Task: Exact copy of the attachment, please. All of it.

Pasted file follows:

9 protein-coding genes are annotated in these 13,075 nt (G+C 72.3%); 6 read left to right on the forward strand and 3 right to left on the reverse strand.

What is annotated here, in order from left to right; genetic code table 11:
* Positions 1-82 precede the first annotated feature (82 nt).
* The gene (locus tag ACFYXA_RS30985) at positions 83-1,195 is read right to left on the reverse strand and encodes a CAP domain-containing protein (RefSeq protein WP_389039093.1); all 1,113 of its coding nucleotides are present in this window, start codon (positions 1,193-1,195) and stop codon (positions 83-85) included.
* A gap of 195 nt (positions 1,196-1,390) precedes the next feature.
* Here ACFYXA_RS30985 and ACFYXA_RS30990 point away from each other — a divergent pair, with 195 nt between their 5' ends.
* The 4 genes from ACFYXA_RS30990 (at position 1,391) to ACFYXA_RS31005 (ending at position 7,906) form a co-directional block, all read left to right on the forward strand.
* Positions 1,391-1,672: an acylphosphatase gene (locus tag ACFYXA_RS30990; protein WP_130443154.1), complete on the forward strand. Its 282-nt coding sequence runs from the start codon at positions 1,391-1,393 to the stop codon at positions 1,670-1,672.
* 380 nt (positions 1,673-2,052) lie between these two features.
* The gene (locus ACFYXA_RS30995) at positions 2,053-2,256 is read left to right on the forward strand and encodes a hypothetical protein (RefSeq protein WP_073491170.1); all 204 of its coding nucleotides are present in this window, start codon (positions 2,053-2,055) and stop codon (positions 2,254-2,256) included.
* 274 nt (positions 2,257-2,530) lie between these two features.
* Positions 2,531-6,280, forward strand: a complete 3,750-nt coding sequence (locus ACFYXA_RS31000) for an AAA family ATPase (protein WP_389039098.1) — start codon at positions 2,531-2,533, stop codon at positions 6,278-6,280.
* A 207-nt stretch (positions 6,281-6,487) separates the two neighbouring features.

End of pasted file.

9 protein-coding genes are annotated in these 13,075 nt (G+C 72.3%); 6 read left to right on the forward strand and 3 right to left on the reverse strand.

What is annotated here, in order from left to right; genetic code table 11:
* Positions 1-82 precede the first annotated feature (82 nt).
* The gene (locus tag ACFYXA_RS30985) at positions 83-1,195 is read right to left on the reverse strand and encodes a CAP domain-containing protein (RefSeq protein WP_389039093.1); all 1,113 of its coding nucleotides are present in this window, start codon (positions 1,193-1,195) and stop codon (positions 83-85) included.
* A gap of 195 nt (positions 1,196-1,390) precedes the next feature.
* Here ACFYXA_RS30985 and ACFYXA_RS30990 point away from each other — a divergent pair, with 195 nt between their 5' ends.
* The 4 genes from ACFYXA_RS30990 (at position 1,391) to ACFYXA_RS31005 (ending at position 7,906) form a co-directional block, all read left to right on the forward strand.
* Positions 1,391-1,672: an acylphosphatase gene (locus tag ACFYXA_RS30990; protein WP_130443154.1), complete on the forward strand. Its 282-nt coding sequence runs from the start codon at positions 1,391-1,393 to the stop codon at positions 1,670-1,672.
* 380 nt (positions 1,673-2,052) lie between these two features.
* The gene (locus ACFYXA_RS30995) at positions 2,053-2,256 is read left to right on the forward strand and encodes a hypothetical protein (RefSeq protein WP_073491170.1); all 204 of its coding nucleotides are present in this window, start codon (positions 2,053-2,055) and stop codon (positions 2,254-2,256) included.
* 274 nt (positions 2,257-2,530) lie between these two features.
* Positions 2,531-6,280, forward strand: a complete 3,750-nt coding sequence (locus ACFYXA_RS31000) for an AAA family ATPase (protein WP_389039098.1) — start codon at positions 2,531-2,533, stop codon at positions 6,278-6,280.
* A 207-nt stretch (positions 6,281-6,487) separates the two neighbouring features.